U.S. Supreme Court weighs Coinbase arbitration dispute
By Andrew Chung and John Kruzel
WASHINGTON, March 21 (Reuters) - The U.S. Supreme Court on Tuesday is set to hear a bid by cryptocurrency exchange Coinbase Global Inc to halt customer lawsuits, including by a user who sued after a scammer stole money from his account, as it pursues an effort to move the disputes out of courts and into private arbitration.
The justices are due to hear arguments in Coinbase's appeal of lower court decisions letting the proposed class action lawsuits proceed while it presses its contention that the claims belong in arbitration.
Companies generally prefer to arbitrate claims because the process is cheaper and faster than litigation in court, which can be harder to fight and carries a greater risk of hefty damages awards.
Coinbase's exchange allows users to transact in digital currencies such as bitcoin and ether. The company asserts that its user agreement requires disputes to be resolved through arbitration and that under a law called the Federal Arbitration Act, which governs dispute resolution proceedings through arbitration, action in trial courts must come to a halt when a denial of a request to compel arbitration is appealed.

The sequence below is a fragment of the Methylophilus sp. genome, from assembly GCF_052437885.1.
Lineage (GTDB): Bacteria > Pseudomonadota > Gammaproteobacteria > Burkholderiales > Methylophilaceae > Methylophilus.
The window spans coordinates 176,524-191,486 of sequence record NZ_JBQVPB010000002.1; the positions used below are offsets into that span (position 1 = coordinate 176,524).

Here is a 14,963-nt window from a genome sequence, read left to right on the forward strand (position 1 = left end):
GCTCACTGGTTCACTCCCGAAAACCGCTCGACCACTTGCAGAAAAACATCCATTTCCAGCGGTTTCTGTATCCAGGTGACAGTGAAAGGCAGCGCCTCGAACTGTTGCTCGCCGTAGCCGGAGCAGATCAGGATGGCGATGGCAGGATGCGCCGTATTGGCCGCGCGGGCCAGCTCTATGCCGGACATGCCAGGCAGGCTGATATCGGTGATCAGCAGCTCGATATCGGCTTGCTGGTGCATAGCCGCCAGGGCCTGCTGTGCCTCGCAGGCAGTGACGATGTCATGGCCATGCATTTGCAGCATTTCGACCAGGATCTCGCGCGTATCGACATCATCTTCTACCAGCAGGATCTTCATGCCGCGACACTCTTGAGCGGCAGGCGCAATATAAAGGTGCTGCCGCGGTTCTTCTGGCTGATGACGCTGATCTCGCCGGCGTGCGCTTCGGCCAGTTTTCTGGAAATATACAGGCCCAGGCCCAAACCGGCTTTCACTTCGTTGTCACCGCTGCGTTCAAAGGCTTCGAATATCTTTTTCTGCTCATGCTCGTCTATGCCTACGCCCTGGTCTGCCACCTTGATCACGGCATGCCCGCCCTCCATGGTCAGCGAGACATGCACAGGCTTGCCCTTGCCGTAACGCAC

One of the cases involves a California lawsuit by customer Abraham Bielski, who alleged that a scammer stole more than $30,000 from his Coinbase account in 2021. The suit accused the company of violating the Electronic Funds Transfer Act by not investigating or recrediting Bielski's account.
In the other suit, former users accused the company of violating California's false advertising law by duping them into paying to participate in a 2021 sweepstakes that offered prizes in dogecoin, a type of cryptocurrency.
In both cases, federal judges refused to force the claims into arbitration, as the company argued the user agreements required. While Coinbase immediately appealed those decisions, the San Francisco-based 9th U.S. Circuit Court of Appeals in 2022 refused the company's requests to put further litigation on hold pending those appeals.
After Coinbase asked the Supreme Court to hear the case, a trial judge in the sweepstakes case halted those proceedings until the end of March.
Coinbase told the Supreme Court that allowing the cases to proceed in court when it might yet win the right to arbitrate the claims "defeats the purpose of arbitration."
A ruling is due by the end of June.
(Reporting by Andrew Chung; Editing by Will Dunham)